Are neurophysiologic tests reliable, ultra-early prognostic indices after cardiac arrest?

Riccardo Carrai, Maddalena Spalletti, Maenia Scarpino, Francesco Lolli, Giovanni Lanzo, Cesarina Cossu, Manuela Bonizzoli, Filippo Socci, Chiara Lazzeri, Aldo Amantini, Antonello Grippo

Research output: Contribution to journalArticlepeer-review


Objectives: Determining early and reliable prognosis in comatose subjects after cardiac arrest is a central component of post–cardiac arrest care both for developing realistic prognostic expectations for families, and for better determining which resources are mobilized or withheld for individual patients. The aim of the study was to evaluate the prognostic accuracy of EEG and SEP patterns during the very early period (within the first 6 h) after cardiac arrest. Methods: We retrospectively analysed comatose patients after CA, either inside or outside the hospital, in which prognostic evaluation was made during the first 6 h from CA. Prognostic evaluation comprised clinical evaluation (GCS and pupillary light reflex) and neurophysiological (electroencephalography (EEG) and somatosensory evoked potentials (SEP)) studies. Prognosis was evaluated with regards to likelihood of recovery of consciousness and also likelihood of failure to regain consciousness. Results: Forty-one comatose patients after cardiac arrest were included. All patients with continuous and nearly continuous EEG recovered consciousness. Isoelectric EEG was always associated with poor outcome. Burst-suppression, suppression and discontinuous patterns were usually associated with poor outcome although some consciousness recovery was observed. Bilaterally absent SEP responses were always associated with poor outcome. Continuous and nearly continuous EEG patterns were never associated with bilaterally absent SEP. Conclusions: During the very early period following cardiac arrest (first 6 h), EEG and SEP maintain their high predictive value to predict respectively recovery and failure of recovery of consciousness. A very early EEG exam allows identification of patients with very high probability of a good outcome, allowing rapid use of the most appropriate therapeutic procedures.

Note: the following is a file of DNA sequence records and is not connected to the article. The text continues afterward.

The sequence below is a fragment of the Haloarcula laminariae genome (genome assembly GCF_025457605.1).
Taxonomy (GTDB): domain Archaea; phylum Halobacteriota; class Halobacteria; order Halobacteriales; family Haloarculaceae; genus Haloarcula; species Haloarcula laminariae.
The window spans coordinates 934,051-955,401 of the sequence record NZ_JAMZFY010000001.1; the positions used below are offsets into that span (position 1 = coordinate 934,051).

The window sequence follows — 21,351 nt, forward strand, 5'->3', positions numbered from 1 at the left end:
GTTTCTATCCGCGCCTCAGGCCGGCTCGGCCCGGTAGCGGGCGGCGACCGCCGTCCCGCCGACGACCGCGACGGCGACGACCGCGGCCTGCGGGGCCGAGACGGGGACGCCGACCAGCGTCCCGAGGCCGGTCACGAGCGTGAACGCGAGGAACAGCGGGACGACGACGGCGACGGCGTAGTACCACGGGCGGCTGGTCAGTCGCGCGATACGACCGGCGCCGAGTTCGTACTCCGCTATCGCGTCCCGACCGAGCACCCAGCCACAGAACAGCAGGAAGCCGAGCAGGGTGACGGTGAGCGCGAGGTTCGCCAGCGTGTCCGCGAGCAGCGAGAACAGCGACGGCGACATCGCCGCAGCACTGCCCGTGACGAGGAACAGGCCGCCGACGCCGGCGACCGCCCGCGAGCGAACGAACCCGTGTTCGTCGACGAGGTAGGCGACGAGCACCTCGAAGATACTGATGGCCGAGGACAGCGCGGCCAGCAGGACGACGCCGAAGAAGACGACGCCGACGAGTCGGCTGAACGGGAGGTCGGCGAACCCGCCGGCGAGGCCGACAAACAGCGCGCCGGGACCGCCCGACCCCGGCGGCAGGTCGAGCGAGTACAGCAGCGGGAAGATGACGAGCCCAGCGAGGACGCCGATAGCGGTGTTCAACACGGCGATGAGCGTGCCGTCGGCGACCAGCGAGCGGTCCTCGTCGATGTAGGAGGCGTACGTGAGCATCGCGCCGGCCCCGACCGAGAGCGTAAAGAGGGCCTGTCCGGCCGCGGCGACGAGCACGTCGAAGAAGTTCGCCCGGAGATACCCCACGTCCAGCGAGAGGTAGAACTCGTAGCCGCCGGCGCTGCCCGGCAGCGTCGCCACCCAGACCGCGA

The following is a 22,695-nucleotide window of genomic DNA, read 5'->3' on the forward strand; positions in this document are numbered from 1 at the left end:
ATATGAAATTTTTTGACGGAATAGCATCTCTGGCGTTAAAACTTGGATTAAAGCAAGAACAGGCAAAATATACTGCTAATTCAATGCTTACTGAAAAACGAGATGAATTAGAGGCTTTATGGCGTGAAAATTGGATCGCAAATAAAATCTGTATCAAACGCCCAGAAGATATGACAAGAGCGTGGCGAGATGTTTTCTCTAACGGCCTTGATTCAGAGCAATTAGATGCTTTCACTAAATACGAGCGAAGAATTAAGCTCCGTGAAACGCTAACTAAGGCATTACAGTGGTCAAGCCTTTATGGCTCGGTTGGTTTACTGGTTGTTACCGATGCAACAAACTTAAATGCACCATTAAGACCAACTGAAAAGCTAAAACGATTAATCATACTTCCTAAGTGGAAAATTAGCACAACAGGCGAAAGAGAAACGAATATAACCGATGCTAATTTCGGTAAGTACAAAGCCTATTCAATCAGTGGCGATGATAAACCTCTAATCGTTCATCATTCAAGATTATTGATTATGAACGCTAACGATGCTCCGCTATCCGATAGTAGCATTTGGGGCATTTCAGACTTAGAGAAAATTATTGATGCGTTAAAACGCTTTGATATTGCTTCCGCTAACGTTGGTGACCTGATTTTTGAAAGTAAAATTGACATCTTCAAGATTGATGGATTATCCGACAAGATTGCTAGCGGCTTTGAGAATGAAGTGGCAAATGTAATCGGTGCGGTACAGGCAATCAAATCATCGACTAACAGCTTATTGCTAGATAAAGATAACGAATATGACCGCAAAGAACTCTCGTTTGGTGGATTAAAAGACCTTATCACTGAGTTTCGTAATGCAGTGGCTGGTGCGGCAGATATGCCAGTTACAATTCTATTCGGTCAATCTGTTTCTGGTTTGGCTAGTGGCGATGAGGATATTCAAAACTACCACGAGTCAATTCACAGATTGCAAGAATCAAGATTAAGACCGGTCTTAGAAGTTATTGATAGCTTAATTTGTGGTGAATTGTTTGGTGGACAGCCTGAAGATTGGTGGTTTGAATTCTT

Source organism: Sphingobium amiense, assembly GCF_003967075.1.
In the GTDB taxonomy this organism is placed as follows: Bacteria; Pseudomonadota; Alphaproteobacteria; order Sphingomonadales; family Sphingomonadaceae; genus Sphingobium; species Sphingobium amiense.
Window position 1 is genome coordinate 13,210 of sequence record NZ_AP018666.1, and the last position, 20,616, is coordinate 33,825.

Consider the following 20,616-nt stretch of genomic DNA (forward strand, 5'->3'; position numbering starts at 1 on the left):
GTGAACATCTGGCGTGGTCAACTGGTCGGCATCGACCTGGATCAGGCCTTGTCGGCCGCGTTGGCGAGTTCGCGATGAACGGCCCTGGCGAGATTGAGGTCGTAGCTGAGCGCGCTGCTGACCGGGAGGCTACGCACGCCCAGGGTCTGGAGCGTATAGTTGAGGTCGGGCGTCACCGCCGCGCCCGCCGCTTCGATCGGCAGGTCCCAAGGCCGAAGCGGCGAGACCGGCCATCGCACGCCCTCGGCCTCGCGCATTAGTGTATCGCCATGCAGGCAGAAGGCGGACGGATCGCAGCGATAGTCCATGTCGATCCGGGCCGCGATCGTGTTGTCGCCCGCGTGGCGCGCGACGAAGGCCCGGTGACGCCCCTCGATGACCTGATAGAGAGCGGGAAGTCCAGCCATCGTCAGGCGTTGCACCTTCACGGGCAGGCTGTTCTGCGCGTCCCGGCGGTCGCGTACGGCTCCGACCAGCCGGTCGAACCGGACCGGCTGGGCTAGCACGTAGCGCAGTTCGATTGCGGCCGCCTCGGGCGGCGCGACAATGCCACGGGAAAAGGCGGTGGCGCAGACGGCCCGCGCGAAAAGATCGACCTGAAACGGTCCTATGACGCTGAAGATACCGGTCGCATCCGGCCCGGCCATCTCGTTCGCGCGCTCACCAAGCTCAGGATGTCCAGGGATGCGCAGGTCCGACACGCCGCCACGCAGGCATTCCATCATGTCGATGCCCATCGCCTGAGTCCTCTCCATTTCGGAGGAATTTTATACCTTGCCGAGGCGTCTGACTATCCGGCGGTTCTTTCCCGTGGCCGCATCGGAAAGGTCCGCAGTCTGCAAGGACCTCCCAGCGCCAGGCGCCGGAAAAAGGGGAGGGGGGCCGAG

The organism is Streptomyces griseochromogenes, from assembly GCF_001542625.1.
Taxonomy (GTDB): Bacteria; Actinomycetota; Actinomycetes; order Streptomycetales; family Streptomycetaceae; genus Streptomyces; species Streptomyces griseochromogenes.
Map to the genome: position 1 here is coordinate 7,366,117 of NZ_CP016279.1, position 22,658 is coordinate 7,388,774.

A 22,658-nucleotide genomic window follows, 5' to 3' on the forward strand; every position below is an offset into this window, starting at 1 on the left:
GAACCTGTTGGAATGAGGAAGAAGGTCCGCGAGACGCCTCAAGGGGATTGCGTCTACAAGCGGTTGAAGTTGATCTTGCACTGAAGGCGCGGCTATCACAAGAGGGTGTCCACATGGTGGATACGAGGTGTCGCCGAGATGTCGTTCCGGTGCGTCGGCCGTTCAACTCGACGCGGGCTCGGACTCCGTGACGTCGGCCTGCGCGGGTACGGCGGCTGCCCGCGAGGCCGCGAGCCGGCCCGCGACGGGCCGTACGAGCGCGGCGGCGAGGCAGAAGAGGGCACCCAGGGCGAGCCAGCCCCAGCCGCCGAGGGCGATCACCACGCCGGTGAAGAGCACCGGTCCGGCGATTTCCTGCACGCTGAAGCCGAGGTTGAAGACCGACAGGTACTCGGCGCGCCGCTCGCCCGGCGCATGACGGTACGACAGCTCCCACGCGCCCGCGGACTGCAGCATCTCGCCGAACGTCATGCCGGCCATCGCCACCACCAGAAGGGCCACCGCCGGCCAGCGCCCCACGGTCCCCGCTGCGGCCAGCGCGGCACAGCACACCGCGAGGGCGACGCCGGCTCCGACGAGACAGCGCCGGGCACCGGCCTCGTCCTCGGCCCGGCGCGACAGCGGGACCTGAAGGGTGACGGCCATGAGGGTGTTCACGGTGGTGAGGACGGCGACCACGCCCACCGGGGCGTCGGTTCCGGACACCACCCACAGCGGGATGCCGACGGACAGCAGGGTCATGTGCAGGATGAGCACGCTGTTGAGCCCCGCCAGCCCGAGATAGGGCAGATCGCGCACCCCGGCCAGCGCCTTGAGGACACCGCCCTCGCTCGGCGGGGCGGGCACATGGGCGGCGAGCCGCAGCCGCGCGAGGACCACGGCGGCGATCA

Original languageEnglish
JournalNeurophysiologie Clinique
Publication statusPublished - Mar 2021


  • Cardiac arrest
  • EEG
  • Neurological prognosis
  • Neurophysiology
  • Post-Anoxic coma
  • SEP
  • Ultra-Early prognosis

ASJC Scopus subject areas

  • Neurology
  • Clinical Neurology
  • Physiology (medical)


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